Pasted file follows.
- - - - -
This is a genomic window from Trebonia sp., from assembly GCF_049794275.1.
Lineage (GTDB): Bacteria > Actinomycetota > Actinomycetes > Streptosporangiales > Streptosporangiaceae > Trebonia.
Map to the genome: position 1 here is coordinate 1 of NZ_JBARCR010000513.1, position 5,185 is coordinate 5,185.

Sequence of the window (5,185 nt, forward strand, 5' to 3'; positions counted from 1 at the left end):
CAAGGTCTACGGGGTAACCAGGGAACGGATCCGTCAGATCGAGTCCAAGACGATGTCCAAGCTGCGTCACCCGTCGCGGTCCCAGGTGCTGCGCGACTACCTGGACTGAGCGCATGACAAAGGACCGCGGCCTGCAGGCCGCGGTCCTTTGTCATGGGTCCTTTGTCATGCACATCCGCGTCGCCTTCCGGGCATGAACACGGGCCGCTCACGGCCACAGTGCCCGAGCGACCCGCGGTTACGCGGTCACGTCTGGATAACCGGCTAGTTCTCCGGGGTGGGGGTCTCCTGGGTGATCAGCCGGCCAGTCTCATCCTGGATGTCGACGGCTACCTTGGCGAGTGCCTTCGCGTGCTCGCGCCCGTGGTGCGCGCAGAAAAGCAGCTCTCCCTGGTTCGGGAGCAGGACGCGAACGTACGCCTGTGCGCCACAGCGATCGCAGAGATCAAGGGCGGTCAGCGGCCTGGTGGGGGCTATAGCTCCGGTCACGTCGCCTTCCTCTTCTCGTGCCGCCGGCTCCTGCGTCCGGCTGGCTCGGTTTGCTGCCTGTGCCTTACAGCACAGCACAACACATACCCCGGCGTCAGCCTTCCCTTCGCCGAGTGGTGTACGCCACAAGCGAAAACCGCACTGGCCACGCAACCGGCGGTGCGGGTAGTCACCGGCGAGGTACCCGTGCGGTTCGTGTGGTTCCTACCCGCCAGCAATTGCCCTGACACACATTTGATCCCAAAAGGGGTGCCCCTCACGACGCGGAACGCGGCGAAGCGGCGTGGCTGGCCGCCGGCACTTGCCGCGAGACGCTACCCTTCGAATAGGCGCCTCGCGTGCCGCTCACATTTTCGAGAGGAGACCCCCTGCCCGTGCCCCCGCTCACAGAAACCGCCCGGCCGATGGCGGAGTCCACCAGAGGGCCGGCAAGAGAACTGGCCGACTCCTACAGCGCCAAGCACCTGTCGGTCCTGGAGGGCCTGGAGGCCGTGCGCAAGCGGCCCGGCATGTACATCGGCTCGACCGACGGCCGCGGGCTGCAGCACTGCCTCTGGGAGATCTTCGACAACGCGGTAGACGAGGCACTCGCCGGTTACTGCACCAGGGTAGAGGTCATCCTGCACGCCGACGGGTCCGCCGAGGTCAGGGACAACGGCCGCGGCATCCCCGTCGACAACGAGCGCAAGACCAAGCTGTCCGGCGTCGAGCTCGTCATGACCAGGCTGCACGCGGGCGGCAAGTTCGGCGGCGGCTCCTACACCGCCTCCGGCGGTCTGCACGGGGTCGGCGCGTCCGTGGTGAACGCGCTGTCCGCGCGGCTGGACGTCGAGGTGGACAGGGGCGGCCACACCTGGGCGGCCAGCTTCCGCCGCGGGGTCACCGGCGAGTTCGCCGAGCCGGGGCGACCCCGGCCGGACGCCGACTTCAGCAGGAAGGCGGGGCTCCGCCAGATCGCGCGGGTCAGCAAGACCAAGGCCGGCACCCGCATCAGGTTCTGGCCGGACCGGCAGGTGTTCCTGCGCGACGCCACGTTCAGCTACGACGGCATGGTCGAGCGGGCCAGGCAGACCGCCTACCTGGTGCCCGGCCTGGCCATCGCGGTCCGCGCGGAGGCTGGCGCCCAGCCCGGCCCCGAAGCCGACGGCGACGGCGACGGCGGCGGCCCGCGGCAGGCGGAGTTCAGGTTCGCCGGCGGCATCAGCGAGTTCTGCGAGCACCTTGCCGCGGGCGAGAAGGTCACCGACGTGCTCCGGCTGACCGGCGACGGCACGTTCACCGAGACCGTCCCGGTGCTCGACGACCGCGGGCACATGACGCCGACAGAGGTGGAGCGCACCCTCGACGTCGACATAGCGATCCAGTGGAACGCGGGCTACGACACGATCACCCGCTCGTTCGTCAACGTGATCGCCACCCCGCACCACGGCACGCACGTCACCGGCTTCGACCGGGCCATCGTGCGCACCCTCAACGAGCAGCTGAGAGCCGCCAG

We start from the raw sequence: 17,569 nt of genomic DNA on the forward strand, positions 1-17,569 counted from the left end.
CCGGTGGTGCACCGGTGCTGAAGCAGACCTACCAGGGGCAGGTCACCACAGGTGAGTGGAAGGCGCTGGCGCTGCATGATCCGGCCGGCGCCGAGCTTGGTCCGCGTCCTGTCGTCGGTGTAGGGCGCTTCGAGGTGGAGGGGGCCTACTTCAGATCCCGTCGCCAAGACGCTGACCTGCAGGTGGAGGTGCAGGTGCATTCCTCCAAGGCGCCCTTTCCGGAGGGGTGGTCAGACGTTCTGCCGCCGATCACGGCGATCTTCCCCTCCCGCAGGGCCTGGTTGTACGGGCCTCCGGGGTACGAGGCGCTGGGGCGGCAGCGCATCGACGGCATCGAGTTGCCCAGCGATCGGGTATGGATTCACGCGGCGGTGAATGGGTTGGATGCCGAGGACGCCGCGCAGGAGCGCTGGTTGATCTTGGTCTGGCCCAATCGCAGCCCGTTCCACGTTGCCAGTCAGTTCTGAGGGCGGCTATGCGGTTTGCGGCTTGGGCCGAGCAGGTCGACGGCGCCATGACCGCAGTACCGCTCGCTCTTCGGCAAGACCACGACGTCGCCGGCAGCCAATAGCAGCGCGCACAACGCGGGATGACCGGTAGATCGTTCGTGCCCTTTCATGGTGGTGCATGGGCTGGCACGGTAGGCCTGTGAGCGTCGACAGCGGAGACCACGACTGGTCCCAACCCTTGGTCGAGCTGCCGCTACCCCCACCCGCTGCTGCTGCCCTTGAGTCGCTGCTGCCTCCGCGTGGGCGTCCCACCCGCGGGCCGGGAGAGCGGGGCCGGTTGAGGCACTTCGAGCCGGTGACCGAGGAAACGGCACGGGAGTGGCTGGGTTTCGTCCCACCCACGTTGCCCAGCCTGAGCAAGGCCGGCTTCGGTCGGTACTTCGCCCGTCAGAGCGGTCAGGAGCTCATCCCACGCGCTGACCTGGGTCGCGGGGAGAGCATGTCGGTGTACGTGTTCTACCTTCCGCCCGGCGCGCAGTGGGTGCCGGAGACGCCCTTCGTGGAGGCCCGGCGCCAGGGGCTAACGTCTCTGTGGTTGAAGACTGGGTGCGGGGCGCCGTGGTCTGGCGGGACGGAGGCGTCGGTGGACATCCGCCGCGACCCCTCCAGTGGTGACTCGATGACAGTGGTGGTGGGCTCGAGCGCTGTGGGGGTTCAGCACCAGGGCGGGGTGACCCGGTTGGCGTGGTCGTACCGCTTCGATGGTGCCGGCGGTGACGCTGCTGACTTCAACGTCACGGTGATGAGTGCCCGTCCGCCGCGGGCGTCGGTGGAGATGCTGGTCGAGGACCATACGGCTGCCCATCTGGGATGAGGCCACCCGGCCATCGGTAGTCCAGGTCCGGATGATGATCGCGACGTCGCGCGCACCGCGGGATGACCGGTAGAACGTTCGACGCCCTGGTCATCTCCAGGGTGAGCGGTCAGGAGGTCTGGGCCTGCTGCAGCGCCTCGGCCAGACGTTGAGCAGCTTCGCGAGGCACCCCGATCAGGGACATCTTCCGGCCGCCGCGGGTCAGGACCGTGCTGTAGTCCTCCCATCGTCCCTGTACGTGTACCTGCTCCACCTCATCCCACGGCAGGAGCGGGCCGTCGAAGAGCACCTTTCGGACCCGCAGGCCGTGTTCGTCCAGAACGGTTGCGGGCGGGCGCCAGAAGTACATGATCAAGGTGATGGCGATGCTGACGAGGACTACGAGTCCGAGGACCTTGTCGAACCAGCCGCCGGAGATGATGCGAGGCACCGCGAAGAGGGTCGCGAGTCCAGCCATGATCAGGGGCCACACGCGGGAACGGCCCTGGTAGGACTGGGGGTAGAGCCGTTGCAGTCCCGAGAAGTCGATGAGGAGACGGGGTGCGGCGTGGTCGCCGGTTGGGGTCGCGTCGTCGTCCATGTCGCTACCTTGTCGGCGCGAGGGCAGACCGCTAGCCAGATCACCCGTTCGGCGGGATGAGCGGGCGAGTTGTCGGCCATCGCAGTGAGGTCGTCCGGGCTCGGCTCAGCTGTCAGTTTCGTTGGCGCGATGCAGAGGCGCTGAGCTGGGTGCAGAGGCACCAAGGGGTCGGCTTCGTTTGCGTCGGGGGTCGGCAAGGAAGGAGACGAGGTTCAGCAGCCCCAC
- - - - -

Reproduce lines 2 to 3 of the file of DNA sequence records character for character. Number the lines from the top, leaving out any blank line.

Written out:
Lineage (GTDB): Bacteria > Actinomycetota > Actinomycetes > Streptosporangiales > Streptosporangiaceae > Trebonia.
Map to the genome: position 1 here is coordinate 1 of NZ_JBARCR010000513.1, position 5,185 is coordinate 5,185.